Thursday, April 20, 2017

WAR PAINT -- Sans Patti

 This is happening a lot lately. One of the names above the title is missing, and creating a lot of disappointed audience members.  Yesterday, at the matinee, it was Patti LuPone's turn to be absent from the show. It was her first cancellation since the show started, so I was told by a member of the staff of the Nederlander Theater.  Of course, I had tickets for the matinee.  Her understudy went on, a competent performer by the name of Donna Migliaccio, and the show went on sans Patti. An Italian playing the very Jewish Helena Rubenstein?  Does it work?  Of course it did, but it was missing something. The show went on as usual from this side of the footlights, although I'm sure there were a few tense moments backstage. What the performance lacked was the chemistry. One star, the great Christine Ebersole cannot do it alone. This is the kind of show which is divided evenly between the two stars, sometimes way too evenly, and when one is missing, the whole thing feels like an invalid on crutches. Never underestimate the star power of a veteran, some might even say, one of the immortal stars of Broadway. 

Will I go back to see the show again, with both stars present?  The folks at the Nederlander are encouraging this. They gave out vouchers to exchange our tickets for a later performance, while at the same time asking us to stay and see the show. The bottom line is that no theater likes empty seats, although there were many since some ticket holders opted to exchange tickets or get a refund. For the majority of theater goers it makes no sense to see this kind of show without the joint shine of the two bright stars.

Saturday, October 29, 2016

The Met cancels performances

An audience member at the Metropolitan Opera threw a white powdery substance into the orchestra pit on Saturday during an intermission of the afternoon performance of Rossini’s Guillaume Tell, officials said, prompting the company to cancel the rest of the show and that night’s performance of L’Italiana in Algeri while the police investigated.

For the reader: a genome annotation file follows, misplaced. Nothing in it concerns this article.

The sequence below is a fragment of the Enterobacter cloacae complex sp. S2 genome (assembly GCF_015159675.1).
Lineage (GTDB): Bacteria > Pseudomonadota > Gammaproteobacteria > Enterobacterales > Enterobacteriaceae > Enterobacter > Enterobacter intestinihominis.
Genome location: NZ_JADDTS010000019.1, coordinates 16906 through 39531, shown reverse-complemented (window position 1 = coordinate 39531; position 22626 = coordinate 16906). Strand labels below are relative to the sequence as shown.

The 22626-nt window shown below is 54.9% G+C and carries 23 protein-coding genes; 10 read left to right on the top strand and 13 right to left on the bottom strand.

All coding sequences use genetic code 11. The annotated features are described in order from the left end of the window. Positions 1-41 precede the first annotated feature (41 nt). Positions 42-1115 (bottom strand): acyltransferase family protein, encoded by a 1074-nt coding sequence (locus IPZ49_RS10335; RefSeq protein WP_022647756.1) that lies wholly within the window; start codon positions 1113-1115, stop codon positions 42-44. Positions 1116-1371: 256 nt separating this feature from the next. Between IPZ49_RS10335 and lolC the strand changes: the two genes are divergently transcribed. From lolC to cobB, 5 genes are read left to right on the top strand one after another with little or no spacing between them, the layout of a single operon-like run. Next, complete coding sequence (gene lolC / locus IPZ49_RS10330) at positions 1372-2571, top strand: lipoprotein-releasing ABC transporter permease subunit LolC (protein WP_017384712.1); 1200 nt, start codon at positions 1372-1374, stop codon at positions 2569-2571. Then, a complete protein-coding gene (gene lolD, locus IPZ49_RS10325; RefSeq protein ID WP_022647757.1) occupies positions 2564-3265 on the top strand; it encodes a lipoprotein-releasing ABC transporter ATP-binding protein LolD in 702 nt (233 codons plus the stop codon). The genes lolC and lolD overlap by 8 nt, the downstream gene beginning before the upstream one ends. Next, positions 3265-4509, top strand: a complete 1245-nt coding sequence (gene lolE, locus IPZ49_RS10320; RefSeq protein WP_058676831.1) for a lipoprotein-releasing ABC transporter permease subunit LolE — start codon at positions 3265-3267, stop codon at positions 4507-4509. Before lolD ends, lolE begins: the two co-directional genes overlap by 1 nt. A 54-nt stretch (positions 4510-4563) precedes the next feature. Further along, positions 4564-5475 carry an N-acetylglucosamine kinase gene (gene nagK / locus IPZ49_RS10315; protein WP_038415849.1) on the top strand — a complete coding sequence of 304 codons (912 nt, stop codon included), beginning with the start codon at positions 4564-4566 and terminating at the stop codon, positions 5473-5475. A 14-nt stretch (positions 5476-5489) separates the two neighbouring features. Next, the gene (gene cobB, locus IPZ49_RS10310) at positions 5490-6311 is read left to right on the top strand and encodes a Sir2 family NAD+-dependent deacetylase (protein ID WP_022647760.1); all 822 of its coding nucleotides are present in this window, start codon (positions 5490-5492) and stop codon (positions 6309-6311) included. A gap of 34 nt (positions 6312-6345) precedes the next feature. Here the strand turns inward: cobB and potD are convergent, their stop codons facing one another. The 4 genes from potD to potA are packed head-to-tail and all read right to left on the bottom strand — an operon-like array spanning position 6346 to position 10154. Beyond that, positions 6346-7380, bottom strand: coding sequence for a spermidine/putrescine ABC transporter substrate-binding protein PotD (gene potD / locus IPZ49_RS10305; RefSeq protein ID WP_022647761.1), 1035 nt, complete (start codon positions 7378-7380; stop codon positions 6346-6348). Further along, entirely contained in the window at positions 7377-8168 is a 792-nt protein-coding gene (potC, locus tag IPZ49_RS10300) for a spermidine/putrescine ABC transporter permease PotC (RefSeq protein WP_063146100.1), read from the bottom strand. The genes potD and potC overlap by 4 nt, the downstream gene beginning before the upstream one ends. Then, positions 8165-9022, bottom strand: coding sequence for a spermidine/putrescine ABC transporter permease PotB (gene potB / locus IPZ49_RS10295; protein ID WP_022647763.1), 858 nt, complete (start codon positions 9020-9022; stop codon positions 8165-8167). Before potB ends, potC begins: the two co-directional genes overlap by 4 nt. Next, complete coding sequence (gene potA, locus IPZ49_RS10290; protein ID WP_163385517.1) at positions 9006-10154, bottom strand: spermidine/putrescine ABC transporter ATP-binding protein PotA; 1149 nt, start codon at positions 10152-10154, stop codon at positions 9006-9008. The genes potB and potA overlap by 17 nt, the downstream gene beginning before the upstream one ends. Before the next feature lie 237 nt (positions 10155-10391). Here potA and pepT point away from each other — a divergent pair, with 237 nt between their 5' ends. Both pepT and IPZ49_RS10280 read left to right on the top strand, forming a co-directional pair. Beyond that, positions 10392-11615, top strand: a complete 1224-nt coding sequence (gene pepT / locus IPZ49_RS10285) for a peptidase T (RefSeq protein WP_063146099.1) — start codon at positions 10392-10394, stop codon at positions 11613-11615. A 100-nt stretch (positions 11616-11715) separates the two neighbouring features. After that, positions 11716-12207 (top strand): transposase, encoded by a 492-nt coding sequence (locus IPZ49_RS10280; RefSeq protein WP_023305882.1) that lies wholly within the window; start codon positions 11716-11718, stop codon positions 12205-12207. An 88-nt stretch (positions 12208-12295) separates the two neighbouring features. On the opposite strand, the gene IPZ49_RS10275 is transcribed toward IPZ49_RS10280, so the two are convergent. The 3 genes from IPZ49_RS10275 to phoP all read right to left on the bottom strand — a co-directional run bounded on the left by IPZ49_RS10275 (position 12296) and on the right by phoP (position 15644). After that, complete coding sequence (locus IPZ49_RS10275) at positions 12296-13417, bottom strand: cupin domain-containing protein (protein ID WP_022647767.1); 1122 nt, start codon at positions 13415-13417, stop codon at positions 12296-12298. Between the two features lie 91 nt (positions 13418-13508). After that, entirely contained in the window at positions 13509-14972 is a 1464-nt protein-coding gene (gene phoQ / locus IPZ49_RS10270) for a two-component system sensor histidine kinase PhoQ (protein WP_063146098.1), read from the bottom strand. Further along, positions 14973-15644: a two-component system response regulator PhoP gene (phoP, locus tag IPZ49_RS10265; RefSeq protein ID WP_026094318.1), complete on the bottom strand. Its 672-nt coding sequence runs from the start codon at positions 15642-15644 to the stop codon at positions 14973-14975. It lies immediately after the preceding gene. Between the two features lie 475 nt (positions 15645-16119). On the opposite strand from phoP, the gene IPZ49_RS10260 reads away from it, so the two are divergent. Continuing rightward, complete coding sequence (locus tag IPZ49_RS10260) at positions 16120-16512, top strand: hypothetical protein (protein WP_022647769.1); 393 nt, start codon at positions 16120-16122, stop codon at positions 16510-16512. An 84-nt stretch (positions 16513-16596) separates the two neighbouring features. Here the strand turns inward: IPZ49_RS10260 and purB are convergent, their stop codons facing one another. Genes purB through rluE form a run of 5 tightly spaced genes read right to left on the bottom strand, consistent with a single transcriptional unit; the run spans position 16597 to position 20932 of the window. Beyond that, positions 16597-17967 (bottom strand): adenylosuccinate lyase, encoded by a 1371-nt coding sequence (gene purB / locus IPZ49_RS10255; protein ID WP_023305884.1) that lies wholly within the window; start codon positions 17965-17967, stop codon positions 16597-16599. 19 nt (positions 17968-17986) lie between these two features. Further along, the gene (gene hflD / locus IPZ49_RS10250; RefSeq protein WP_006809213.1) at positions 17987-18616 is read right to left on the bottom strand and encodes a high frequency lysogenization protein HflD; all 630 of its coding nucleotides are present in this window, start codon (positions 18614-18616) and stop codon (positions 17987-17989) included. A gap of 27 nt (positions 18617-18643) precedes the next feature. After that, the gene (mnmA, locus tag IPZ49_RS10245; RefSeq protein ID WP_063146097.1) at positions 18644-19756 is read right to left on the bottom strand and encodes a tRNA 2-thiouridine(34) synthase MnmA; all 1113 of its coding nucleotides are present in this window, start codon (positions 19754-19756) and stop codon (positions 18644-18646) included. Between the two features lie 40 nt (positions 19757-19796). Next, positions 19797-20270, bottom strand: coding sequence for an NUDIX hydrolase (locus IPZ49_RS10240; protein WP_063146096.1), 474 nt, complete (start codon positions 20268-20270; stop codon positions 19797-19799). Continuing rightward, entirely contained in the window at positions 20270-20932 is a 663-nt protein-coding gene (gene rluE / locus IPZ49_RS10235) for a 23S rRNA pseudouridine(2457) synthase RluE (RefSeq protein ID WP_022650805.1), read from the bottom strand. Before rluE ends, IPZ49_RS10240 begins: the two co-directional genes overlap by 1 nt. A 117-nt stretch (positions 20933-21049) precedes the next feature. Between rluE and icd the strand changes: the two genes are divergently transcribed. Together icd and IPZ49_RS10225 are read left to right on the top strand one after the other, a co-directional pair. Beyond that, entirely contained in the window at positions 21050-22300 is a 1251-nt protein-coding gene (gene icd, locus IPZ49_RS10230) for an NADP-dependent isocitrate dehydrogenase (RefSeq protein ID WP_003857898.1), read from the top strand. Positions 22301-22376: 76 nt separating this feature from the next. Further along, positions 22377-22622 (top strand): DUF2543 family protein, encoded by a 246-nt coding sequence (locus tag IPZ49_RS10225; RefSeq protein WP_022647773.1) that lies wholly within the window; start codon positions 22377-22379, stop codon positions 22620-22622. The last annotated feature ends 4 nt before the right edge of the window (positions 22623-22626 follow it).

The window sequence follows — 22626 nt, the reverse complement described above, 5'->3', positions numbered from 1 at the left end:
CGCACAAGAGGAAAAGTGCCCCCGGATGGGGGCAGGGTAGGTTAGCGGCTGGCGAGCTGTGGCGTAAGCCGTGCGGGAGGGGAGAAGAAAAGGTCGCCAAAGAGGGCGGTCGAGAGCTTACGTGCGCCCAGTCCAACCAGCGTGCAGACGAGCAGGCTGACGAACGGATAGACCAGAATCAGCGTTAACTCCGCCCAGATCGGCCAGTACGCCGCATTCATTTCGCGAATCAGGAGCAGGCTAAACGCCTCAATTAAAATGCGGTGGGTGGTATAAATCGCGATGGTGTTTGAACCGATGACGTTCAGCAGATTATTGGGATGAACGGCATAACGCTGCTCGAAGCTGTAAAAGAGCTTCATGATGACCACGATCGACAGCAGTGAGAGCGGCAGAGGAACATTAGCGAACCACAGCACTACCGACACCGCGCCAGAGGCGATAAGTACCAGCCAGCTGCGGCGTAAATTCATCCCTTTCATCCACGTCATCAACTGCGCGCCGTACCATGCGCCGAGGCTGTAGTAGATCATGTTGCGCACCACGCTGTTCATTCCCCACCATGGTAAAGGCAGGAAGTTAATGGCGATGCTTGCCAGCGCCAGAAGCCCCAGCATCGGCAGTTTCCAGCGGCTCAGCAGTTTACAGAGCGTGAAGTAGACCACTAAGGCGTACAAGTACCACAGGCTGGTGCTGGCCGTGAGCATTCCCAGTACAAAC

No one was injured during the episode, the Met said, which occurred during the second intermission of the opera. “As a safety precaution, the Met canceled the remainder of the performance to err on the side of appropriate caution,” Sam Neuman, a Met spokesman, said.

Thursday, September 08, 2016

Tenor Johan Botha is dead

It is sad to report that tenor Johan Botha, the South African superstar that thrilled audiences around the world with his performances of Richard Wagner's toughest roles, died today at the age of 51. Mr. Botha was a mainstay of the great opera houses around the world. I was fortunate to see him perform the major Wagner roles as well as the title role in Giuseppe Verdi's Otello: one of the hardest roles in the Italian repertory.

Mr. Botha started his career in the chorus of the Bayreuth Festival. Twenty years later he would be acclaimed in the role of Siegmund in Die Walküre at that same theater.

Here he is in the role of Walther von Stolzing singing "Morgenlich leuchtend" from Die Meistersinger von Nürnberg.

I last saw him at the Metropolitan Opera singing the title role in Tannhäuser, a performance that the New York Times described as that of a man who "bristled with the desperate intensity of a man who’d been to hell and back — and lived to tell the tale."

Wednesday, August 31, 2016

Welcome to the Thunderdome!